To be sure, time does not really exist, except in our minds. It is one of the tools that help us organise our lives on this planet. And, like most of the tools that human beings employ in order to not get lost, the concept of tîme has been turned into a lucrative business by some ... watchmakers, for instance.
We all know that the concept of time is understood differently around the globe. I used to believe that people in warmer climates do not know what time is. Swiss time, I mean. Now imagine my surprise when one day in Santa Cruz do Sul, where I was teaching, I found the school door locked at three minutes past twelve. Okay, I did know that the school was officially closed from twelve to one but ... I simply assumed that Brazilans would not adhere to my rigid notion of time. I asked Ricardo, the school owner and always a valuable source when I needed Brazilian things explained: Well, he said, Brazilians might not be on time when coming to school but they are always on time when leaving.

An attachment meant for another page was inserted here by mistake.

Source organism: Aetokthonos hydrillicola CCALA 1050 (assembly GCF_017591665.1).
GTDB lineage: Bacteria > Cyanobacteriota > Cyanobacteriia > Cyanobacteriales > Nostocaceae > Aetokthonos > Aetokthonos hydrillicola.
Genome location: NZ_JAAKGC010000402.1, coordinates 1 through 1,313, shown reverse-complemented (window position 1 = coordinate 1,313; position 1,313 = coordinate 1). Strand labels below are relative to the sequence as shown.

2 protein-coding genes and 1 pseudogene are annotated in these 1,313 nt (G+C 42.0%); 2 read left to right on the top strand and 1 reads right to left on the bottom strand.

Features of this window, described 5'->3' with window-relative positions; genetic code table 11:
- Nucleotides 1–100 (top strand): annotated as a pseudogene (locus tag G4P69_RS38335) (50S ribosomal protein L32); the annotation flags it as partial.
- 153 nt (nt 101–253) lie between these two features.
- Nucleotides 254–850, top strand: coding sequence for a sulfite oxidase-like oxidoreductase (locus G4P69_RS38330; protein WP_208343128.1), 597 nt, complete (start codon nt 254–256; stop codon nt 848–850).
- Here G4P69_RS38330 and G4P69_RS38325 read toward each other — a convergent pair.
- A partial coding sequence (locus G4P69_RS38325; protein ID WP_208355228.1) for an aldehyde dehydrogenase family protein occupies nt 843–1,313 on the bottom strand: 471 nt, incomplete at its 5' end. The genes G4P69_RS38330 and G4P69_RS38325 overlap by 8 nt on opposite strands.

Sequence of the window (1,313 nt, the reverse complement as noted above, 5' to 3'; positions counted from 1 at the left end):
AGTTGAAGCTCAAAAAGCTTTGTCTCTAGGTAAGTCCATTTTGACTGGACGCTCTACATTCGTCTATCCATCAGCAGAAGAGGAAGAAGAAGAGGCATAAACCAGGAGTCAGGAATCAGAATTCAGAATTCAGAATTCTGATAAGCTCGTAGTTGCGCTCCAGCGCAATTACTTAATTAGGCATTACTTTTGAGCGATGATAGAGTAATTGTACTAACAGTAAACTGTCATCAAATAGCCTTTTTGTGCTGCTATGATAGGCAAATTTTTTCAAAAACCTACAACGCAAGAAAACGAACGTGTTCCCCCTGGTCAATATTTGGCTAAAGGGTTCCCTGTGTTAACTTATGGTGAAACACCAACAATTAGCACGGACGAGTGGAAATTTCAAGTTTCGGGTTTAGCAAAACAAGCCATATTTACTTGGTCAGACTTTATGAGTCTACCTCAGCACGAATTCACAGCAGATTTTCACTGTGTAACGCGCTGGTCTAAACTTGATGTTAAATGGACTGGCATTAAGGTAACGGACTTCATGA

Tracy Novinger, in her recommendable Intercultural Communication: A Practical Guide (University of Texas Press, Austin 2001), demonstrates how to deal with cultural time - by taking things lightly, and with a smile, that is. Here's one of her wonderful examples:
"In the end, one should maintain a sense of cultural relativity, as well as a sense of humor. As one story goes, an Arab discussing cultural differences with a Mexican friend asked about the meaning of the expression mañana. On hearing the explanation, he nodded in understanding and replied, 'That is like the Arab bukara, but bukara does not have the same sense of urgency.'"